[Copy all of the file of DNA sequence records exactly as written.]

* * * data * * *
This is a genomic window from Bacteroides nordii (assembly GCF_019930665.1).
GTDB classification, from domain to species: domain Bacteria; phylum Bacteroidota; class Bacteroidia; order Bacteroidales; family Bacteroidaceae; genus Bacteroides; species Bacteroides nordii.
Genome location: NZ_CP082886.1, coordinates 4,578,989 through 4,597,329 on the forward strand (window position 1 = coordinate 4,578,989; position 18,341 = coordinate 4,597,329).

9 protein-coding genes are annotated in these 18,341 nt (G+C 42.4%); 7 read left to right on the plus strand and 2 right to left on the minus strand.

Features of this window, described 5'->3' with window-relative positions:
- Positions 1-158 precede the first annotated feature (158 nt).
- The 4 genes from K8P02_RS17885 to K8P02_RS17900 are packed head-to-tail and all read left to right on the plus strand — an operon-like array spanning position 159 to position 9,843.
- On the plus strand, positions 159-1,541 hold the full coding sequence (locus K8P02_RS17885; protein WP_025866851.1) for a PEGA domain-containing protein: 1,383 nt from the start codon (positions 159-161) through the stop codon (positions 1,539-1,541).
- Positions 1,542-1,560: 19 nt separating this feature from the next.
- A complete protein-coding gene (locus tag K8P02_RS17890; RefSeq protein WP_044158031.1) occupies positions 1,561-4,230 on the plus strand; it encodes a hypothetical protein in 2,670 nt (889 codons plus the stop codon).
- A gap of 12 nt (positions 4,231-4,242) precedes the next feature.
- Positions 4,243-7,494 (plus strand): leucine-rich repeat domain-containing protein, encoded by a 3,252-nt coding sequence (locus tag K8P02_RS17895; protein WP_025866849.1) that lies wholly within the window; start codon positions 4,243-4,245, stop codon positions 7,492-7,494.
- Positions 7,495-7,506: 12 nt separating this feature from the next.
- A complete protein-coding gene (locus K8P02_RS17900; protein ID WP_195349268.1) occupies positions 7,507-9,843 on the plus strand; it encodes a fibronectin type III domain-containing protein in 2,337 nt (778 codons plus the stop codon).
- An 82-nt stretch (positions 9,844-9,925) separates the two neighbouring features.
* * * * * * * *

This is a genomic window from Bacteroides nordii (assembly GCF_019930665.1).
GTDB classification, from domain to species: domain Bacteria; phylum Bacteroidota; class Bacteroidia; order Bacteroidales; family Bacteroidaceae; genus Bacteroides; species Bacteroides nordii.
Genome location: NZ_CP082886.1, coordinates 4,578,989 through 4,597,329 on the forward strand (window position 1 = coordinate 4,578,989; position 18,341 = coordinate 4,597,329).

9 protein-coding genes are annotated in these 18,341 nt (G+C 42.4%); 7 read left to right on the plus strand and 2 right to left on the minus strand.

Features of this window, described 5'->3' with window-relative positions:
- Positions 1-158 precede the first annotated feature (158 nt).
- The 4 genes from K8P02_RS17885 to K8P02_RS17900 are packed head-to-tail and all read left to right on the plus strand — an operon-like array spanning position 159 to position 9,843.
- On the plus strand, positions 159-1,541 hold the full coding sequence (locus K8P02_RS17885; protein WP_025866851.1) for a PEGA domain-containing protein: 1,383 nt from the start codon (positions 159-161) through the stop codon (positions 1,539-1,541).
- Positions 1,542-1,560: 19 nt separating this feature from the next.
- A complete protein-coding gene (locus tag K8P02_RS17890; RefSeq protein WP_044158031.1) occupies positions 1,561-4,230 on the plus strand; it encodes a hypothetical protein in 2,670 nt (889 codons plus the stop codon).
- A gap of 12 nt (positions 4,231-4,242) precedes the next feature.
- Positions 4,243-7,494 (plus strand): leucine-rich repeat domain-containing protein, encoded by a 3,252-nt coding sequence (locus tag K8P02_RS17895; protein WP_025866849.1) that lies wholly within the window; start codon positions 4,243-4,245, stop codon positions 7,492-7,494.
- Positions 7,495-7,506: 12 nt separating this feature from the next.
- A complete protein-coding gene (locus K8P02_RS17900; protein ID WP_195349268.1) occupies positions 7,507-9,843 on the plus strand; it encodes a fibronectin type III domain-containing protein in 2,337 nt (778 codons plus the stop codon).
- An 82-nt stretch (positions 9,844-9,925) separates the two neighbouring features.